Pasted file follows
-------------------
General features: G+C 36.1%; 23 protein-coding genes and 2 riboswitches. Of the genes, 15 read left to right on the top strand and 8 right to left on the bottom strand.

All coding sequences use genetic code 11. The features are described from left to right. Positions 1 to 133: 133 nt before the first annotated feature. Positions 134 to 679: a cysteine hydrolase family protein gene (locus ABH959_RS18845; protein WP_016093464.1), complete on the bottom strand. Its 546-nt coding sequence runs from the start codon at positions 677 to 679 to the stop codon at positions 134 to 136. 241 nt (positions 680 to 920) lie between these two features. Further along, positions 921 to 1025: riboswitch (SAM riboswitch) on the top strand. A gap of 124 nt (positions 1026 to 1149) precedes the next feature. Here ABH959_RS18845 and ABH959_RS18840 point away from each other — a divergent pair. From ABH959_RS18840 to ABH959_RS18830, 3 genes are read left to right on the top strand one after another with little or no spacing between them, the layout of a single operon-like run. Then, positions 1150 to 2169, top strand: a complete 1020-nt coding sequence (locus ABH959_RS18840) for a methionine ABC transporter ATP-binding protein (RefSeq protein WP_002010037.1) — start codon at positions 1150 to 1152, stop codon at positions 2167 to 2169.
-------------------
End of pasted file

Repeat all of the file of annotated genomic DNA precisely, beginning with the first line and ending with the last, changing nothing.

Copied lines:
General features: G+C 36.1%; 23 protein-coding genes and 2 riboswitches. Of the genes, 15 read left to right on the top strand and 8 right to left on the bottom strand.

All coding sequences use genetic code 11. The features are described from left to right. Positions 1 to 133: 133 nt before the first annotated feature. Positions 134 to 679: a cysteine hydrolase family protein gene (locus ABH959_RS18845; protein WP_016093464.1), complete on the bottom strand. Its 546-nt coding sequence runs from the start codon at positions 677 to 679 to the stop codon at positions 134 to 136. 241 nt (positions 680 to 920) lie between these two features. Further along, positions 921 to 1025: riboswitch (SAM riboswitch) on the top strand. A gap of 124 nt (positions 1026 to 1149) precedes the next feature. Here ABH959_RS18845 and ABH959_RS18840 point away from each other — a divergent pair. From ABH959_RS18840 to ABH959_RS18830, 3 genes are read left to right on the top strand one after another with little or no spacing between them, the layout of a single operon-like run. Then, positions 1150 to 2169, top strand: a complete 1020-nt coding sequence (locus ABH959_RS18840) for a methionine ABC transporter ATP-binding protein (RefSeq protein WP_002010037.1) — start codon at positions 1150 to 1152, stop codon at positions 2167 to 2169.